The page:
The district court dismissed the Non-Store Defendants for improper venue, but allowed the suit to continue against Victoria’s Secret Stores. Andra elected to voluntarily dismiss Victoria’s Secret Stores, and the district court then dismissed all remaining claims without prejudice. Andra appealed the district court’s decision dismissing the Non-Store Defendants for improper venue.
The Federal Circuit affirmed. The court held that Andra failed to demonstrate that the Non-Store Defendants maintain regular and established places of business in the district. The Federal Circuit determined that employees of Victoria’s Secret Stores were not agents of the Non-Store Defendants, and therefore the Store locations were not regular and established places of business of the Non-Store Defendants. The Federal Circuit explained that the Non-Store Defendants do not exert the necessary degree of control over Victoria’s Secret Stores to constitute an agency relationship, and the Non-Store Defendants did not ratify Victoria’s Secret Stores’ locations as their own places of business.
Mondis Technology Ltd., et al. v. LG Electronics Inc., et al., No. 2020-1812 (Fed. Cir. (D.N.J.) Aug. 3, 2021). Opinion by Hughes, joined by Dyk and Prost.
The Federal Circuit dismissed an interlocutory appeal for lack of jurisdiction.
In the district court, a jury found that LG infringed two patent claims, that the claims were not invalid, and that LG’s infringement was willful, and awarded Mondis $45 million in damages. LG then filed several post-trial motions, including motions relating to infringement, invalidity, willfulness, and damages.
In a September 2019 Order, the district court denied LG’s motions regarding infringement, invalidity, and willfulness. In an April 2020 Order, the district court granted LG’s motion for a new trial on damages. Following the April Order, in May 2020, LG filed notice of an interlocutory appeal challenging the issues decided in the September Order. Mondis then moved to dismiss the appeal as untimely, arguing that LG needed to file notice of appeal within thirty days of the September Order.
The Federal Circuit agreed with Mondis and dismissed the appeal. The Federal Circuit has jurisdiction to hear certain interlocutory appeals under 28 U.S.C. § 1292(c), which provides jurisdiction over an appeal of a judgment in a patent infringement action that is “final except for an accounting.” Under the court’s precedent, “a judgment is final except for an accounting when all liability issues have been resolved, and only a determination of damages remains.”
Because the liability issues were resolved in the September Order (leaving only the damages issues that were decided in the April Order), “LG had thirty days from the September Order to file notice of interlocutory appeal.” The Federal Circuit therefore dismissed the appeal for lack of jurisdiction.
The Federal Circuit explained that its interpretation of the statute is consistent with the Federal Rules, including Rule 4 of the Federal Rules of Civil Procedure. Additionally, the court noted that “interlocutory appeals are voluntary, and LG is not precluded from challenging the liability determinations of the district court under [the court’s] § 1295 jurisdiction once the damages determination is completed.”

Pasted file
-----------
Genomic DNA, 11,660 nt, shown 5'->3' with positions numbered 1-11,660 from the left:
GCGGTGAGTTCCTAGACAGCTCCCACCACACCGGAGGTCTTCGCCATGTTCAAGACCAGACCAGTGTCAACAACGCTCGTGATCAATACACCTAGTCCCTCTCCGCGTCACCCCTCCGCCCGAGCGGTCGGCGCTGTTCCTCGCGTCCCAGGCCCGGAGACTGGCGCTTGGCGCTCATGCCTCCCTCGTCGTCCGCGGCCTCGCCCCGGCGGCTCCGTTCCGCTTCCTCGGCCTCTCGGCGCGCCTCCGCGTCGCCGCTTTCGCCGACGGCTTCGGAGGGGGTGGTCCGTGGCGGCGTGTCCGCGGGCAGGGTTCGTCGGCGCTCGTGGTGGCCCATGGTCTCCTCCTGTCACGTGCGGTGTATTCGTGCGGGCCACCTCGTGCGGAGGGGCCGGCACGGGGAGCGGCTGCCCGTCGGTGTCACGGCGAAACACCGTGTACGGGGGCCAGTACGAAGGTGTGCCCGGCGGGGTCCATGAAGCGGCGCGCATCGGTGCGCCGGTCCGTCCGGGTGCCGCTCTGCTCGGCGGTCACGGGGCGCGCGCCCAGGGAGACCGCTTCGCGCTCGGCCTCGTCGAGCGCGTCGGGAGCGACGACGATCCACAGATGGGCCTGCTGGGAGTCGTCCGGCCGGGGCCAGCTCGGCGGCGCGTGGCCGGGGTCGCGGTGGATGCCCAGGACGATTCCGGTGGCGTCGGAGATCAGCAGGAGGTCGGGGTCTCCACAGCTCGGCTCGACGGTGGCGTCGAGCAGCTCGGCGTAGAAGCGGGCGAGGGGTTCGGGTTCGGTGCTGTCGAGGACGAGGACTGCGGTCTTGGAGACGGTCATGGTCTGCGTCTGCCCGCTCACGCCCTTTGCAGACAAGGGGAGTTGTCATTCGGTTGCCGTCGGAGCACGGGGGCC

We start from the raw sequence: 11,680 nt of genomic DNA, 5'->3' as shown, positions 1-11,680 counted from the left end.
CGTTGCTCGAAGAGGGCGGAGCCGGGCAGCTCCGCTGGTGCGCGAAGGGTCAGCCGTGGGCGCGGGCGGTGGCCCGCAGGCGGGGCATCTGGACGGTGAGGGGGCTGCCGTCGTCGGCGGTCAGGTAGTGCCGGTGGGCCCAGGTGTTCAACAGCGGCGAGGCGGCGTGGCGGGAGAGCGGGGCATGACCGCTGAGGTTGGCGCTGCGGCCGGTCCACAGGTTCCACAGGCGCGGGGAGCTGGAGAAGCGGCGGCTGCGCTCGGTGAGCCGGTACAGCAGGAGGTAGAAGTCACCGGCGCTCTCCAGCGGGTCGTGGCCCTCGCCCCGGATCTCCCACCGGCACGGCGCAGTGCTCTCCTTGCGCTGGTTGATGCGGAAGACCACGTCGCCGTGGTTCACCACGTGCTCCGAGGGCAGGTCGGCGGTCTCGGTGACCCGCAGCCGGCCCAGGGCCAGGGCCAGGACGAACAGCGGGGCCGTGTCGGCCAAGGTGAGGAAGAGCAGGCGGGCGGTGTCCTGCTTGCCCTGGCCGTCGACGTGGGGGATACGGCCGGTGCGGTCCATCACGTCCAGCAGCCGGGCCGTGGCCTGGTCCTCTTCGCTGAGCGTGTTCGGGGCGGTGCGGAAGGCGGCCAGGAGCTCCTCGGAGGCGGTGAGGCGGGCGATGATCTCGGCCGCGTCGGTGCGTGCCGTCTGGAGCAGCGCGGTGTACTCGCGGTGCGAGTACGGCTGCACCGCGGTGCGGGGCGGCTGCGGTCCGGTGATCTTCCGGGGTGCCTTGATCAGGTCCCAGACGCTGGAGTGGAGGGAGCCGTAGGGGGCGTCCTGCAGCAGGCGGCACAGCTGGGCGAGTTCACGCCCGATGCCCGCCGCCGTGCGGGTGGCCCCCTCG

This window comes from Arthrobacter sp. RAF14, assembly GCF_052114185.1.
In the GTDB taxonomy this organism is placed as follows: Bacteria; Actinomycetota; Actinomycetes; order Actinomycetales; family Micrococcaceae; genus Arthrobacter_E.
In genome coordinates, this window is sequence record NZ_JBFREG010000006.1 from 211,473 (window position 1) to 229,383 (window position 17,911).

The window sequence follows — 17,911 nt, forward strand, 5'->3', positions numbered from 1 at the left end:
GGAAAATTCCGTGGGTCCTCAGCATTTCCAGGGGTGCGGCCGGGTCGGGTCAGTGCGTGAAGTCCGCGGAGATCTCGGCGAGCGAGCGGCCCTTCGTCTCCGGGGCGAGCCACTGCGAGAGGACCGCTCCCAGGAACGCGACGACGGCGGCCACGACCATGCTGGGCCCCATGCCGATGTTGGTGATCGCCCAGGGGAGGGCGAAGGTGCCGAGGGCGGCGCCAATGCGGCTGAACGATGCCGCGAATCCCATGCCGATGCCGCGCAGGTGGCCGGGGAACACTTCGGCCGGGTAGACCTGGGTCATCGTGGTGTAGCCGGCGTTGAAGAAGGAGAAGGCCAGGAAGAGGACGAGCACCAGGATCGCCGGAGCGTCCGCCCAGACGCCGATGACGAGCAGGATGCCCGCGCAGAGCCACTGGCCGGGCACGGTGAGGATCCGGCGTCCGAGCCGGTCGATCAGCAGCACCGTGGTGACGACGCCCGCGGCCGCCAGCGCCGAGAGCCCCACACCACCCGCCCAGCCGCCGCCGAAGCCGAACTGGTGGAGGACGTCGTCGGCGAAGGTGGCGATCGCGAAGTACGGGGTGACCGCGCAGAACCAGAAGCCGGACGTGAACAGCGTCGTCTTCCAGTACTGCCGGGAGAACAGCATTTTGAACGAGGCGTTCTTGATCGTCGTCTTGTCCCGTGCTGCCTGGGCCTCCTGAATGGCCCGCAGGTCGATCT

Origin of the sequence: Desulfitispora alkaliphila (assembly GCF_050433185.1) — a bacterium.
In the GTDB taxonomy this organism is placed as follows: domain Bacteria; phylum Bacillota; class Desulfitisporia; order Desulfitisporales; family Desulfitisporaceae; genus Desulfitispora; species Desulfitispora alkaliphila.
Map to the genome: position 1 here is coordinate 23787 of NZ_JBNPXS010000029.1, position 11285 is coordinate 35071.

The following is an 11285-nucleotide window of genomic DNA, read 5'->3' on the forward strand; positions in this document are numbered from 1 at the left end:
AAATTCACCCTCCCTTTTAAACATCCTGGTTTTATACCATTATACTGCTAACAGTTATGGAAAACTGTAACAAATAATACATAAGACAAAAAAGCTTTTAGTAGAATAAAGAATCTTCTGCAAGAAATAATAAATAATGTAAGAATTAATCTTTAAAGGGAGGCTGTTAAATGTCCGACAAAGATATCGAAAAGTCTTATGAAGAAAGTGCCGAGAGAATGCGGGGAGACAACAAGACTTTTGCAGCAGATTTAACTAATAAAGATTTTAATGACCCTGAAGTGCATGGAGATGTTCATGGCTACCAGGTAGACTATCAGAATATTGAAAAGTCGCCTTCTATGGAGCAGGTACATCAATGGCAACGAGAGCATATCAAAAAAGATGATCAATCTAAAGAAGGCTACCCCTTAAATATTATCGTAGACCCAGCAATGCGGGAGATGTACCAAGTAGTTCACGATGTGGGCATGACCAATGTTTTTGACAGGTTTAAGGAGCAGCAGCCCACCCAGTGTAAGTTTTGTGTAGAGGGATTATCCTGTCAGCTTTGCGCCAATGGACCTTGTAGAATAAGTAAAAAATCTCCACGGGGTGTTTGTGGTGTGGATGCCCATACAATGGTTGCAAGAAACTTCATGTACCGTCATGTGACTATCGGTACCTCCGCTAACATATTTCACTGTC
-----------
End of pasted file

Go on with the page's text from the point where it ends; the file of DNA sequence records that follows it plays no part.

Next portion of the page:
Omni MedSci, Inc. v. Apple Inc., Nos. 2020-1715, -1716 (Fed. Cir. (N.D. Cal.) Aug. 2, 2021). Opinion by Linn, joined by Chen. Dissenting opinion by Newman.
Omni filed a lawsuit in district court accusing Apple of infringing two patents. In response, Apple filed a motion to dismiss for lack of standing alleging that the University of Michigan, rather than Omni, owned the patents based on the University’s bylaws. Specifically, Apple alleged that the bylaws automatically transferred legal title to the patents from the inventor to the University such that the inventor had no rights to assign to Omni.
The district court denied Apple’s motion to dismiss, ruling that the bylaws did not constitute a present automatic assignment of title but instead were a statement of a future intention to assign. Apple then filed an unopposed motion for certification of the question to the Federal Circuit, thus appealing the district court’s denial of the motion to dismiss.
The Federal Circuit affirmed the district court’s holding that the University of Michigan’s bylaws did not effectuate a present automatic assignment of an inventor’s patent rights. The Federal Circuit determined that Omni’s standing depended on whether it had an exclusionary right in the asserted patents. The Federal Circuit determined that the bylaws’ failure to include an active verbal expression of present execution was a substantive indication that a present automatic assignment was not intended. The Federal Circuit further determined that the parties’ past conduct did not change the interpretation of the language.
Judge Newman dissented. In her view, the majority’s interpretation of the bylaws contravened the documents’ plain meaning and long-understood interpretation.